February 4, 2015
- The study reviewed foods testing for cesium 137 contamination and also strontium 90 contamination.
- Official assumptions had been than there was a set ratio of cesium 137 to strontium 90 across all foods.
- This is even more problematic as testing for actual strontium 90 in foods is done less often due to the complexity of the testing method.
- What was found is that over time the ratio of strontium 90 in foods had increased.
- A new study in the journal Environmental Science & Technology looked at governmental food testing in Japan.
In an unprecedented food monitoring campaign for radionuclides, the Japanese government took action to secure food safety after the Fukushima nuclear accident (11 March 2011). In this paper we analyze a part of the immense data set, in particular radiocesium contaminations in food from the first year after the accident. Activity concentrations in vegetables peaked immediately after the campaign had commenced, but they decreased quickly, so that by early summer 2011 only few samples exceeded the regulatory limits. Later, accumulating mushrooms and dried produce led to several exceedances of the limits again. Monitoring of meat started with significant delay, especially outside Fukushima prefecture. After a buildup period, contamination levels of meat peaked by July 2011 (beef). Levels then decreased quickly, but peaked again in September 2011, which was primarily due to boar meat (a known accumulator of radiocesium). Pre-Fukushima 137Cs and 90Sr levels (resulting from atmospheric nuclear explosions) in food were typically lower than 0.5 Bq/kg, whereby meat was typically higher in 137Cs, and vegetarian produce was usually higher in 90Sr. The correlation of background radiostrontium and radiocesium indicated that the regulatory assumption after the Fukushima accident of a maximum activity of 90Sr being 10% of the respective 137Cs concentrations may soon be at risk, as the 90Sr/137Cs ratio increases with time. This should be taken into account for the current Japanese food policy as the current regulation will soon underestimate the 90Sr content of Japanese foods.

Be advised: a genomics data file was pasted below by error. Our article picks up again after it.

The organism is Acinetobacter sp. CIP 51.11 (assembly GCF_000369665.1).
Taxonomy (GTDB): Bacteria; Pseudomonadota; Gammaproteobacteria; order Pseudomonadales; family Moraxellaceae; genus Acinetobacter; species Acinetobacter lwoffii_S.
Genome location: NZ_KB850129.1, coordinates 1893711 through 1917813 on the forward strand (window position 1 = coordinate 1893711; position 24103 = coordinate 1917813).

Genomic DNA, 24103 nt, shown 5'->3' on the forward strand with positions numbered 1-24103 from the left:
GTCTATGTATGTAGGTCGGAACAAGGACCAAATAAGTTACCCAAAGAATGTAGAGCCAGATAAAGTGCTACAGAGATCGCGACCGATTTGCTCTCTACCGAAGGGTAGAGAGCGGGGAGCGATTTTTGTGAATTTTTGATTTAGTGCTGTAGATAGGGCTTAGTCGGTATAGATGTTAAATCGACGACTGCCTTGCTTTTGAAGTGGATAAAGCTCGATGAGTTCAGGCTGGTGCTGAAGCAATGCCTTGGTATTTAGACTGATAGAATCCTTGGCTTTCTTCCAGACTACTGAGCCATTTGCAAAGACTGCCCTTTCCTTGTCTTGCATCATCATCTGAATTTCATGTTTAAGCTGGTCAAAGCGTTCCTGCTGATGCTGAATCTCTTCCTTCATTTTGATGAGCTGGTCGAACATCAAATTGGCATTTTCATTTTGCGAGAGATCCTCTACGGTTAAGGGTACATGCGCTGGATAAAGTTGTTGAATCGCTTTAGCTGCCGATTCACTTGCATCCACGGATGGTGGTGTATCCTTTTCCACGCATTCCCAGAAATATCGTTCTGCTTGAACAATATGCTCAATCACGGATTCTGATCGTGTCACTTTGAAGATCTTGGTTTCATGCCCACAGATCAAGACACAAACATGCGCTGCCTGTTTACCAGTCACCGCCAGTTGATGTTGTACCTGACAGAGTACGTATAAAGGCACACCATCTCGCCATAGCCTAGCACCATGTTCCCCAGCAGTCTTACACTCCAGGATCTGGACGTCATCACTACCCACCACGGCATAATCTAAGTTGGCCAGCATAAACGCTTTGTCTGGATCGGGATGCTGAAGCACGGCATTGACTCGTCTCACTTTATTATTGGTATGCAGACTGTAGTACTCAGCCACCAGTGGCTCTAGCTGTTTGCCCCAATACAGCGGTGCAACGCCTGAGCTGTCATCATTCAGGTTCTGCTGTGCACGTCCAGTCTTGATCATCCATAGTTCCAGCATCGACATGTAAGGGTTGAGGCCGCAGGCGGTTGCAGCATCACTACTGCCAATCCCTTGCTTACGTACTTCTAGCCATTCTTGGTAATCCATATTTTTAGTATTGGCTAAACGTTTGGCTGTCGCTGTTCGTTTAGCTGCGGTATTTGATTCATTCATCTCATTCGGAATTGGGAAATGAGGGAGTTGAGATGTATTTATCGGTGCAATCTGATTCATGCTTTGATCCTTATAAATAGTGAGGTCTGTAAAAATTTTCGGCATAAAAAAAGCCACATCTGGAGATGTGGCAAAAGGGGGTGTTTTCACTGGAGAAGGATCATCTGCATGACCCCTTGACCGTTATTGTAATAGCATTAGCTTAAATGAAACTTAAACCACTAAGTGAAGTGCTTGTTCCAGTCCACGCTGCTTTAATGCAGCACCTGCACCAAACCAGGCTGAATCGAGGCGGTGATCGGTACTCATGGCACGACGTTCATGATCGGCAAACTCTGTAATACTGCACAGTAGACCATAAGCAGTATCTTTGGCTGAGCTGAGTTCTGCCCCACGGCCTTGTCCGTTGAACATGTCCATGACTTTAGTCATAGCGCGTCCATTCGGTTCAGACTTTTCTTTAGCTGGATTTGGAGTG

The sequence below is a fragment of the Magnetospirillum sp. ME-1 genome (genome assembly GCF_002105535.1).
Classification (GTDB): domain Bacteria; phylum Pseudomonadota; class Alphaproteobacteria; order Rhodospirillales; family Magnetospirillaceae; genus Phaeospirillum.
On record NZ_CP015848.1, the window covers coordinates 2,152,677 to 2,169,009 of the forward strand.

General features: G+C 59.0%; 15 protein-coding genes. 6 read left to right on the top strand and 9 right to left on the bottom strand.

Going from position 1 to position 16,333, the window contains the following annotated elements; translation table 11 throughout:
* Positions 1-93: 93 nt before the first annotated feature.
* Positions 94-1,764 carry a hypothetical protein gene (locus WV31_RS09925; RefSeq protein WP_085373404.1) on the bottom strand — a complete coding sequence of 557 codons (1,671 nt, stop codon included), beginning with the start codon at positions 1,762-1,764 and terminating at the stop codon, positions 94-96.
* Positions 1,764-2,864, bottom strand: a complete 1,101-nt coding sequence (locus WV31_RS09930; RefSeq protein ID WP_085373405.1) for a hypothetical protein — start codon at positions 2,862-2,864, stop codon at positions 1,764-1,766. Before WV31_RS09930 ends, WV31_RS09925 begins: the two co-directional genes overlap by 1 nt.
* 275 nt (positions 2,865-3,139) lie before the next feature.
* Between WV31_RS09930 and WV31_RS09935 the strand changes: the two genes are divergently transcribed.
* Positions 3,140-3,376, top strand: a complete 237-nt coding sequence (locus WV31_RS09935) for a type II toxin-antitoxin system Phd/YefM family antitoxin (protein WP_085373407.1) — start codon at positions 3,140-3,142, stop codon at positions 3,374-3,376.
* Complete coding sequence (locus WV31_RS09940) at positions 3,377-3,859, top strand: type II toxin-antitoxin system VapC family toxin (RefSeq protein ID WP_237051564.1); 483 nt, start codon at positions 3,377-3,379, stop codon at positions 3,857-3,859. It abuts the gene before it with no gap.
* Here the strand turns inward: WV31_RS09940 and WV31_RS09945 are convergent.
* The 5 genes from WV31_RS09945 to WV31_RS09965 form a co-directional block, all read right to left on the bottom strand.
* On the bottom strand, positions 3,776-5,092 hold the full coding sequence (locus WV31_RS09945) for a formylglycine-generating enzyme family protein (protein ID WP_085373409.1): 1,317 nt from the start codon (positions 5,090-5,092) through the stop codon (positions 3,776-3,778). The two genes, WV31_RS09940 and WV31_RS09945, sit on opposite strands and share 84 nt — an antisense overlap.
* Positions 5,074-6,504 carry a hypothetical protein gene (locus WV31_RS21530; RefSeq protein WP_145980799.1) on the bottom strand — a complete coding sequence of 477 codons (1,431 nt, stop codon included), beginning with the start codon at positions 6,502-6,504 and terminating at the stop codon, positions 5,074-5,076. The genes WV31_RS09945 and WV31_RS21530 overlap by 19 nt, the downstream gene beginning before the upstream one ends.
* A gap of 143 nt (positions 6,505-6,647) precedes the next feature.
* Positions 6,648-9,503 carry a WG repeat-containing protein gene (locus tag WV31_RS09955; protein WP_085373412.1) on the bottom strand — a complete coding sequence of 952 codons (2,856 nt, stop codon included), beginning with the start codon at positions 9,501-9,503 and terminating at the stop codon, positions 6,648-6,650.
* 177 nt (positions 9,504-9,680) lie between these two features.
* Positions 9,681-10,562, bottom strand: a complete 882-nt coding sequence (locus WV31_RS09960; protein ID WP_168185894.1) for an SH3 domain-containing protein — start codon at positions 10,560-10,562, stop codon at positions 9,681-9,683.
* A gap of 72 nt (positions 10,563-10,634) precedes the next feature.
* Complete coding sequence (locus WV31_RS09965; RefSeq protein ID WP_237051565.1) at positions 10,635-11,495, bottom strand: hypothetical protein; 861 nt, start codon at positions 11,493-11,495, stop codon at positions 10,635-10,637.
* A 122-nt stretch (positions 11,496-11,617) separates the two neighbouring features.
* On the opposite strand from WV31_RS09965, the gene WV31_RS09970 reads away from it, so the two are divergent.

Source: Environmental Science & Technology